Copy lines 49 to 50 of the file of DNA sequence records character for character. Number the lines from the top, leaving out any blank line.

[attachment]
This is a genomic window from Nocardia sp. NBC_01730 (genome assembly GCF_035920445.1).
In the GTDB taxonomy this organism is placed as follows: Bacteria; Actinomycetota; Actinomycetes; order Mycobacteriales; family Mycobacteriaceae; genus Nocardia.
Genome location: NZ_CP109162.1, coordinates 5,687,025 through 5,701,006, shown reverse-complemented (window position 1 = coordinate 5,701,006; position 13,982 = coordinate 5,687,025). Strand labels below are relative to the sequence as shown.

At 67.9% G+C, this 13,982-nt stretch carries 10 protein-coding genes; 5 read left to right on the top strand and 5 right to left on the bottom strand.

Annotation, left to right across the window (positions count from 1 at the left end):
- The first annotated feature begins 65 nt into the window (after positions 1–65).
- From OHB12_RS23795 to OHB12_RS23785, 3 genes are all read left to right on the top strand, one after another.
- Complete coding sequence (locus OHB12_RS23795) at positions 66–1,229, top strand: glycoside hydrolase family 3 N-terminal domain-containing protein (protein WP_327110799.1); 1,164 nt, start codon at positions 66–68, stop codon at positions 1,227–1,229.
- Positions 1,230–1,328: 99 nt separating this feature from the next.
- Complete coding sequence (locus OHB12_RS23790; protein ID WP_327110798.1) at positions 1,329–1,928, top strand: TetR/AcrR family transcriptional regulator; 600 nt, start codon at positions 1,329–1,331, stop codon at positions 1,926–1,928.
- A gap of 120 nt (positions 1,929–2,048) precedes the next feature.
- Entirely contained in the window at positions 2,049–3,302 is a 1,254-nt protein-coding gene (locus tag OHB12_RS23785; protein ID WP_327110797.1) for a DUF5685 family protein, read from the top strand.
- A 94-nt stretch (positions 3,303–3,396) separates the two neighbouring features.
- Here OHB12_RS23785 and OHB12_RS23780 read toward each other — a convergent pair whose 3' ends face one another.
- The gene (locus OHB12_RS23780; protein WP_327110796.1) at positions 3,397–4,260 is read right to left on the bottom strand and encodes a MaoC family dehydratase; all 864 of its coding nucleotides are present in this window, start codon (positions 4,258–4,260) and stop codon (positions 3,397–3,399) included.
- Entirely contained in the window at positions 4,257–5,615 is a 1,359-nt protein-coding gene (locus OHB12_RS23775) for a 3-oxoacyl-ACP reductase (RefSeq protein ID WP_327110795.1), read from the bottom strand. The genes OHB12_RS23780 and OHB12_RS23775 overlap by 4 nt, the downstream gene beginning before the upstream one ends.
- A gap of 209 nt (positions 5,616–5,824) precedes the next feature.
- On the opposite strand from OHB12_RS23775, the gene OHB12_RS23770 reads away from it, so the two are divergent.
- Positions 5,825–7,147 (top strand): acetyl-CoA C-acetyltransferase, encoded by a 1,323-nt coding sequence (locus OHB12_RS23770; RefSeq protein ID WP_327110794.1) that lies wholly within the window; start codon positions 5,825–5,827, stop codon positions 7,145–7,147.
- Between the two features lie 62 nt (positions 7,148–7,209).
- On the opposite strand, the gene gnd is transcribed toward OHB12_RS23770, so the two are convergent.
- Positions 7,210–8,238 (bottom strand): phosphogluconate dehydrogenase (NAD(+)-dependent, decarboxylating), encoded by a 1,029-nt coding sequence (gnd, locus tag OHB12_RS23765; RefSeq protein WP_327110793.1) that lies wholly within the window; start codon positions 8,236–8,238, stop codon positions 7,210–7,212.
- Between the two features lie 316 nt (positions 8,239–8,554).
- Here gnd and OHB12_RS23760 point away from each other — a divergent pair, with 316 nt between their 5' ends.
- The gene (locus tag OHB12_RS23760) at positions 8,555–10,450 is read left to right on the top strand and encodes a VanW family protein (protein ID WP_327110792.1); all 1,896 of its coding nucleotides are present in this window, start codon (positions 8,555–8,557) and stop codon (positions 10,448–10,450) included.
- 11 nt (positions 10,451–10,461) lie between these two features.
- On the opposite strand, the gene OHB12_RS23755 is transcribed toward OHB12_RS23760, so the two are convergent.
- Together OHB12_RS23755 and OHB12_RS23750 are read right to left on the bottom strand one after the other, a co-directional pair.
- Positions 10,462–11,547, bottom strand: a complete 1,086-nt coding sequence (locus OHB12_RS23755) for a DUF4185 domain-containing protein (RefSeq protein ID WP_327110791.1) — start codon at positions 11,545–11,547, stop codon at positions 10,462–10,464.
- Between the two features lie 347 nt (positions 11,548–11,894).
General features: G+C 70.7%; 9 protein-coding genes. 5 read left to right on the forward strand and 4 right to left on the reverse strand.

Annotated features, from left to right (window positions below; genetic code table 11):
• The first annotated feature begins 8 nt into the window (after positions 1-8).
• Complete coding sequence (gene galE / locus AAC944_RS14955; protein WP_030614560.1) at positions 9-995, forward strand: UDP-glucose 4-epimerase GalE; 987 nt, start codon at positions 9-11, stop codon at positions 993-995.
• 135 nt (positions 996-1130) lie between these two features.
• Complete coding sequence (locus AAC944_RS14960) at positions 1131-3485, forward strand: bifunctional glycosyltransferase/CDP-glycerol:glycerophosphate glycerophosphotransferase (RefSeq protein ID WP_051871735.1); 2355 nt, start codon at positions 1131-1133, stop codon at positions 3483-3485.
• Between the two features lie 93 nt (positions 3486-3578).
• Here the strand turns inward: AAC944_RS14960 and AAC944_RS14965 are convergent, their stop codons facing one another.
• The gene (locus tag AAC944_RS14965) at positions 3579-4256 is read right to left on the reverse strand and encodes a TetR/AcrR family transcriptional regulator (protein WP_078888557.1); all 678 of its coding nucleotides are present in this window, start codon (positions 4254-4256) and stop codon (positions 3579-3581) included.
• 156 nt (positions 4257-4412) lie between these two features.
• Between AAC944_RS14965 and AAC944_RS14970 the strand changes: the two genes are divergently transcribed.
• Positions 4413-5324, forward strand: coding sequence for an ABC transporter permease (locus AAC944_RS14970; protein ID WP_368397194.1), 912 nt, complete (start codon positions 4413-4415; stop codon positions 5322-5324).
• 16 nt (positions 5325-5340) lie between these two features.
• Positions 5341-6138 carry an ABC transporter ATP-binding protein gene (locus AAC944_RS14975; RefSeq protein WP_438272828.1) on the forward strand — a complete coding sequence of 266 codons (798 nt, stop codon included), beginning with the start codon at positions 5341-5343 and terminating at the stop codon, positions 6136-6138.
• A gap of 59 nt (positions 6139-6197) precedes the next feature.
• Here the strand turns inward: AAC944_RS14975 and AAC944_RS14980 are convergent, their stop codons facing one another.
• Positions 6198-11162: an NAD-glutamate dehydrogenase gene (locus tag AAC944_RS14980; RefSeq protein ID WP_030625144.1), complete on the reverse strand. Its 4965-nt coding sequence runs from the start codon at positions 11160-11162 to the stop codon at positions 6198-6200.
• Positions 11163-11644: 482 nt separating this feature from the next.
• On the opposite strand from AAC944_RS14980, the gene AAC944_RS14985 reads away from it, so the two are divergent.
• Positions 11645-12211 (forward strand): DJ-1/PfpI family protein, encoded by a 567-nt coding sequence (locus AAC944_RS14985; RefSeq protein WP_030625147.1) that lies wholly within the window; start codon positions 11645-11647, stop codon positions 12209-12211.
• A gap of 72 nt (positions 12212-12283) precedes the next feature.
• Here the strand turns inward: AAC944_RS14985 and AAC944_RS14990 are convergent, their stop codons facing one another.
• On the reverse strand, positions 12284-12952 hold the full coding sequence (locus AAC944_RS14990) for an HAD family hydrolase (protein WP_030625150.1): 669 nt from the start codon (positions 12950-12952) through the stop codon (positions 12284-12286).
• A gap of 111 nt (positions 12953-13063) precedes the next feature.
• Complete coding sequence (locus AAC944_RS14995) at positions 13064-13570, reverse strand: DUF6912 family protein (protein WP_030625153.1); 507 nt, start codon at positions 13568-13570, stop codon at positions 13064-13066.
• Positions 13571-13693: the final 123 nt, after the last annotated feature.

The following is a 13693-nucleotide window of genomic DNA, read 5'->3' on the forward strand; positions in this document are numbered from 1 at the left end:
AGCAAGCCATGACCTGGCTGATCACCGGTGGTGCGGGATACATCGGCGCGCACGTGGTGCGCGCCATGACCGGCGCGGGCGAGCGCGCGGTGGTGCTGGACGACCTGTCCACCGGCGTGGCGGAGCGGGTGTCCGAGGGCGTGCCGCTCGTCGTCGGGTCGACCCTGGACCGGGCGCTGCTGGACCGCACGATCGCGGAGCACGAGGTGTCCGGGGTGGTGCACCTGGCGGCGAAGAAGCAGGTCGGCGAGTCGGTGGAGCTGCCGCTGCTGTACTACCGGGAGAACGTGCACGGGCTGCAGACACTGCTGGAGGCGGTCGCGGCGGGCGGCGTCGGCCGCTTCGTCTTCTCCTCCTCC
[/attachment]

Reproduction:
• On the opposite strand from AAC944_RS14980, the gene AAC944_RS14985 reads away from it, so the two are divergent.
• Positions 11645-12211 (forward strand): DJ-1/PfpI family protein, encoded by a 567-nt coding sequence (locus AAC944_RS14985; RefSeq protein WP_030625147.1) that lies wholly within the window; start codon positions 11645-11647, stop codon positions 12209-12211.